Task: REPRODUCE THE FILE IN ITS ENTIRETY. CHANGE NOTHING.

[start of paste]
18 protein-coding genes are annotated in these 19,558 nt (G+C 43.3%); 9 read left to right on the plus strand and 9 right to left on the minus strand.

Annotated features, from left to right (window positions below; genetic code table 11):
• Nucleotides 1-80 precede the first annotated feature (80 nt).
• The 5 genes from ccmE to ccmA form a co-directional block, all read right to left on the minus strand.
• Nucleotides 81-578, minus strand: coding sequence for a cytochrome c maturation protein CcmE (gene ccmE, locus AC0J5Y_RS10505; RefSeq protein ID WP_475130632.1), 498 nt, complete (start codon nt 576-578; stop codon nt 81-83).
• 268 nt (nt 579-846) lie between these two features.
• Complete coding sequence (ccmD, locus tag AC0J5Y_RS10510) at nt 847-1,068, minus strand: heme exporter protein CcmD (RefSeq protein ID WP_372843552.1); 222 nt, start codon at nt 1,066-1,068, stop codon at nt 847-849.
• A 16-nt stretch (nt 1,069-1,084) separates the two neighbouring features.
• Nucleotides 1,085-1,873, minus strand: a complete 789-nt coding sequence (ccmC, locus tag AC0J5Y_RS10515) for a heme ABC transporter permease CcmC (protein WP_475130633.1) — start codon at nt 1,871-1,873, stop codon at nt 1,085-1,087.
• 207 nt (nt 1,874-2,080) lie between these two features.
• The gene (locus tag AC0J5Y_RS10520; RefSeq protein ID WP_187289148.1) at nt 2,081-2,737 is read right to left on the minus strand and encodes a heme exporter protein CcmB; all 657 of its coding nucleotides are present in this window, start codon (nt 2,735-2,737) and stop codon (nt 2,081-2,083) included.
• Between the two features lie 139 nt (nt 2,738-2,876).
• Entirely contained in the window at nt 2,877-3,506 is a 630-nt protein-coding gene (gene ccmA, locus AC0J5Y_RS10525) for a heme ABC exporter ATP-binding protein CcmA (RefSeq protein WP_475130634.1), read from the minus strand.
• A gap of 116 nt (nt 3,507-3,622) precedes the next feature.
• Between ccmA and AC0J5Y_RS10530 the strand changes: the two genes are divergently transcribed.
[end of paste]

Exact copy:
18 protein-coding genes are annotated in these 19,558 nt (G+C 43.3%); 9 read left to right on the plus strand and 9 right to left on the minus strand.

Annotated features, from left to right (window positions below; genetic code table 11):
• Nucleotides 1-80 precede the first annotated feature (80 nt).
• The 5 genes from ccmE to ccmA form a co-directional block, all read right to left on the minus strand.
• Nucleotides 81-578, minus strand: coding sequence for a cytochrome c maturation protein CcmE (gene ccmE, locus AC0J5Y_RS10505; RefSeq protein ID WP_475130632.1), 498 nt, complete (start codon nt 576-578; stop codon nt 81-83).
• 268 nt (nt 579-846) lie between these two features.
• Complete coding sequence (ccmD, locus tag AC0J5Y_RS10510) at nt 847-1,068, minus strand: heme exporter protein CcmD (RefSeq protein ID WP_372843552.1); 222 nt, start codon at nt 1,066-1,068, stop codon at nt 847-849.
• A 16-nt stretch (nt 1,069-1,084) separates the two neighbouring features.
• Nucleotides 1,085-1,873, minus strand: a complete 789-nt coding sequence (ccmC, locus tag AC0J5Y_RS10515) for a heme ABC transporter permease CcmC (protein WP_475130633.1) — start codon at nt 1,871-1,873, stop codon at nt 1,085-1,087.
• 207 nt (nt 1,874-2,080) lie between these two features.
• The gene (locus tag AC0J5Y_RS10520; RefSeq protein ID WP_187289148.1) at nt 2,081-2,737 is read right to left on the minus strand and encodes a heme exporter protein CcmB; all 657 of its coding nucleotides are present in this window, start codon (nt 2,735-2,737) and stop codon (nt 2,081-2,083) included.
• Between the two features lie 139 nt (nt 2,738-2,876).
• Entirely contained in the window at nt 2,877-3,506 is a 630-nt protein-coding gene (gene ccmA, locus AC0J5Y_RS10525) for a heme ABC exporter ATP-binding protein CcmA (RefSeq protein WP_475130634.1), read from the minus strand.
• A gap of 116 nt (nt 3,507-3,622) precedes the next feature.
• Between ccmA and AC0J5Y_RS10530 the strand changes: the two genes are divergently transcribed.